“I think [evolution] should be taught as an accepted principle … . I say that
also as the daughter of a school teacher, a science teacher, who has really
instilled in me a respect for science. It should be taught in our schools. And I
won't deny that I see the hand of God in this beautiful creation that is Earth.
But that is not part of the state policy or a local curriculum in a school
district. Science should be taught it science class.”
Palin has voiced support for schools that use faith-based curricula, although
she has not advocated public funding of the material itself. In her 2006
campaign booklet (with Lt. Gov. Sean Parnell), “New Energy for Alaska,” Palin
said all home-school programs across the state should have the same access to
funding for educational materials, regardless of whether or not they included
religion in their curricula.
“The use of privately purchased, faith-based materials should not be a reason
for withholding funding,” she said.
Palin has also supported faith-based groups through securing a $500,000 federal grant from President Bush’s national faith-based initiatives program. Christian charities received funding, but they are monitored by the state to make sure that their community work and worship services are kept separate, said Tara Horton, a special assistant to the Alaska Department of Health and Social Services, in an Oct. 11 AP report.
Lt. Gov. Sean Parnell emphasized that Palin’s support for faith-based initiatives did not favor one religion over another.
“Gov. Palin is motivated by the needs out there, and faith-based and community initiatives are a great way to do that. It matters not to state government what religion people belong to, so long as they are serving the public and the money they receive is used appropriately,” he said in the Oct. 11 article.
Palin’s use of state money to travel to religious events and meetings has been criticized. The AP said Oct. 11 that in its review of Palin’s record, it found more than $13,000 in state-funded expenses for Palin’s attendance at religious events, and that $3,022 of those expenses were used exclusively by Palin and her family to attend Christian gatherings such as services with their congregation in Juneau.
Some of Palin’s expenses were incurred on trips that included religious events, but they were related to the governor’s inaugural ball and an oil-and-gas conference in New Orleans. According to the AP, experts say situations such as these make it difficult to determine when trips to religious events should be covered by the state, but that efforts should be made to separate official from personal business.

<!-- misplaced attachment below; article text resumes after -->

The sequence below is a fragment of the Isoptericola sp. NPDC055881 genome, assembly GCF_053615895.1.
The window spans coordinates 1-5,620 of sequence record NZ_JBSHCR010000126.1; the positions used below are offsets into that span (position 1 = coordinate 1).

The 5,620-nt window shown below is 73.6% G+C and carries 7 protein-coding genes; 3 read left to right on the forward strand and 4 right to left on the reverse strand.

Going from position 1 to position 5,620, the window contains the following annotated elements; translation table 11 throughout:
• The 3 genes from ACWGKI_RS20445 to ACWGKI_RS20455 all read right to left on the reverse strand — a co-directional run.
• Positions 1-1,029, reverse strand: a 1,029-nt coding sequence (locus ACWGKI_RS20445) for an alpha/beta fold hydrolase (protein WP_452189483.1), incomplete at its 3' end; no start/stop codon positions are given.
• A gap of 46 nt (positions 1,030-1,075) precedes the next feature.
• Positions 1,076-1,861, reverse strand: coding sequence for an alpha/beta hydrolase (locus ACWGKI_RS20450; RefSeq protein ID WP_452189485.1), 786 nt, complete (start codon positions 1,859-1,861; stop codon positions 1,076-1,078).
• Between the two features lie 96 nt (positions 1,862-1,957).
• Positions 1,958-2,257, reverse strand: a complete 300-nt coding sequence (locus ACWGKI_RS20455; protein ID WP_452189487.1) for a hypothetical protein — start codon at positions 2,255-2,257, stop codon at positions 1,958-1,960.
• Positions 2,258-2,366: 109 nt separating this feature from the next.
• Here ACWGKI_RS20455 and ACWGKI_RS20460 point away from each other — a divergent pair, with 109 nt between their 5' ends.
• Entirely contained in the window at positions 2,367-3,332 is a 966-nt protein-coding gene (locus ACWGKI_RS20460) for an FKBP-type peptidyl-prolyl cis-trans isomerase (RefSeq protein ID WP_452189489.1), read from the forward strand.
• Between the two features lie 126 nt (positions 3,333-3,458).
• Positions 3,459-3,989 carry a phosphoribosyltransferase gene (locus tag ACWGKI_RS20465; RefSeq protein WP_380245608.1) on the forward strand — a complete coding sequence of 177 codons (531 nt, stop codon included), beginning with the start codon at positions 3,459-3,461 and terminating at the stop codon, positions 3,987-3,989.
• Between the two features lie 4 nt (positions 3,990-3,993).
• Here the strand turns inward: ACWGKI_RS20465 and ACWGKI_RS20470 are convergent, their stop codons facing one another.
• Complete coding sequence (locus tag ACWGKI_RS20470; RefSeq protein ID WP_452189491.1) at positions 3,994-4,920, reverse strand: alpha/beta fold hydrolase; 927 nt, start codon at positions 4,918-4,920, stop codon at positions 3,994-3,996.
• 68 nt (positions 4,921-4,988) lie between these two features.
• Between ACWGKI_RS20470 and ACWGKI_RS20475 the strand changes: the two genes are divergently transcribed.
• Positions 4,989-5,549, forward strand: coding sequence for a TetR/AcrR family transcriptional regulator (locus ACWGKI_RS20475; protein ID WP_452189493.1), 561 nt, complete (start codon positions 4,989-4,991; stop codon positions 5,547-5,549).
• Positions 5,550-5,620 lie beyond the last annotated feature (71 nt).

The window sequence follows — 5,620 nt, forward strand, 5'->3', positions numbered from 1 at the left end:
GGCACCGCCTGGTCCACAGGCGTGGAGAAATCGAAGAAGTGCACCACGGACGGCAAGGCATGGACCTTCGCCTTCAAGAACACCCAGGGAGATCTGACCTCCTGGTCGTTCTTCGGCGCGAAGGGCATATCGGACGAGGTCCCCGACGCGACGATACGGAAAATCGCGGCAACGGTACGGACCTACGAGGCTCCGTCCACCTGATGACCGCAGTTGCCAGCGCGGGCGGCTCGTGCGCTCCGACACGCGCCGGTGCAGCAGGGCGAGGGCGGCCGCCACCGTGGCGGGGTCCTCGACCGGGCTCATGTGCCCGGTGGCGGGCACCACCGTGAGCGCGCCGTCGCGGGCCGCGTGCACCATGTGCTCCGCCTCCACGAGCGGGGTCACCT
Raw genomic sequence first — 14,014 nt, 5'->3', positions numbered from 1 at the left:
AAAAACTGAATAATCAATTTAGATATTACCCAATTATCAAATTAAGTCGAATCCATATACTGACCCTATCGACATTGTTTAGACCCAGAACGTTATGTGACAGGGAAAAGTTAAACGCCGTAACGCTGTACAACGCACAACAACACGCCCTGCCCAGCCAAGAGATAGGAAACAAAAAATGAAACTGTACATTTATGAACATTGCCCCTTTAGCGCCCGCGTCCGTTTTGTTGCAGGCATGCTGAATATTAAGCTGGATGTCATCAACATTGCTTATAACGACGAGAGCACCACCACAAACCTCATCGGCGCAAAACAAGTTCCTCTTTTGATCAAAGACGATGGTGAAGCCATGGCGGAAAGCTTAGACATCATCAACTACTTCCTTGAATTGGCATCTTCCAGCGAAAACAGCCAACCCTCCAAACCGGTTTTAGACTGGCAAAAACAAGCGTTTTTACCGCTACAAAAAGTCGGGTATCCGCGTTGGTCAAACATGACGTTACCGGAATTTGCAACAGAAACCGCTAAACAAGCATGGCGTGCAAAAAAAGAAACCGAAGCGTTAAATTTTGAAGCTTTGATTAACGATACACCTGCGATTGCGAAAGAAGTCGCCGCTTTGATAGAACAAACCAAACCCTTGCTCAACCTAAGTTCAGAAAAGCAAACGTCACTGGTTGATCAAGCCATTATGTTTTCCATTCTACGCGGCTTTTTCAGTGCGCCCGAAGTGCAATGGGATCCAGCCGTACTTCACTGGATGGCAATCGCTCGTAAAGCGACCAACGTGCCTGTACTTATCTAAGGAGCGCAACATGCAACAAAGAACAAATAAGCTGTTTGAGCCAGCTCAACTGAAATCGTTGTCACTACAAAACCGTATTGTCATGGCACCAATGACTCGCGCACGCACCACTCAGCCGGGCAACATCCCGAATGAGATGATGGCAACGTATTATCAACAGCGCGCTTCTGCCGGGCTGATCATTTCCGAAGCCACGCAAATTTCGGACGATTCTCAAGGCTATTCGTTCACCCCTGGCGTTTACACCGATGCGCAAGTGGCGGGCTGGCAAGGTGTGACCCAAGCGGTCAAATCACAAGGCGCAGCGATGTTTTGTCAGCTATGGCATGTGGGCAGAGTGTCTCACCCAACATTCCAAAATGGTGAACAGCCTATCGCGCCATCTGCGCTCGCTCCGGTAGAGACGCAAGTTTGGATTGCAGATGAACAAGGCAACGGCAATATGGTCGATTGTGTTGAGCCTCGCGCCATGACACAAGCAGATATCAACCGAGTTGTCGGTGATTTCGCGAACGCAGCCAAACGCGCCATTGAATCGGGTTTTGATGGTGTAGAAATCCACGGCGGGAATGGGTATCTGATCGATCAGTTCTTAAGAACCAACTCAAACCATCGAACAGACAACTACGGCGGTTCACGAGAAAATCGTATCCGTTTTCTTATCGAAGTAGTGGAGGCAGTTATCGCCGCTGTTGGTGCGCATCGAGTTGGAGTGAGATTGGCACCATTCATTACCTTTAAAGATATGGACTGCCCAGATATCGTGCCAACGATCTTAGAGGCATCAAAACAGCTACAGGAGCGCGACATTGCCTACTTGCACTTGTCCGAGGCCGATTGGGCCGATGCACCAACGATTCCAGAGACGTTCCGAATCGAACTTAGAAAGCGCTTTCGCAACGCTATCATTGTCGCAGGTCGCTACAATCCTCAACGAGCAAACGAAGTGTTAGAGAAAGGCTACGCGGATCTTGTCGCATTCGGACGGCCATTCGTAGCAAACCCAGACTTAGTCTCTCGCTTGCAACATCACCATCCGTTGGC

“Politicians are entitled to freely exercise their religion while in office, but ethically if not legally that part of her trip ought to not be charged to taxpayers. It’s still fundamentally a religious and spiritual experience she is having,” said J. Brent Walker, executive director of the Baptist Joint Committee for Religious Liberty, in the AP report.
The news media have given considerable attendtion to
Palin’s purported foray into the issue of book censorship in public
The Anchorage Daily News reported on Sept. 4 that Wasilla town
librarian Mary Ellen Emmons told her hometown newspaper, the Mat-Su Valley
Frontiersman, in December 1996 that Palin asked her about book-banning
several times, although she never mentioned specific titles. Emmons said that
she refused to consider censorship, and she was fired shortly after Palin took
office. She was later reinstated but resigned in August 1999.
In a Sept. 10 USA Today article, McCain spokesman Taylor Griffin said
that Palin asked the question of Emmons to understand the town’s policy amid
local discussion of the topic at the time.
“Sarah Palin has never asked anyone to ban a book. It shouldn’t be surprising
that the new mayor of a city that had seen recent protests over books and was in
the process of reevaluating the book challenge policies at its library would ask
the librarian what those policies were,” he said.
Wasilla resident Ann Kilkenny, who attended City Council meetings regularly
during that time, said that she did not believe that Palin was merely posing a
“There was no way that I thought it was rhetorical,” Kilkenny told USA
However, according to the Sept. 4 Anchorage Daily News report, the
American Library Association has no record of book challenges or bans from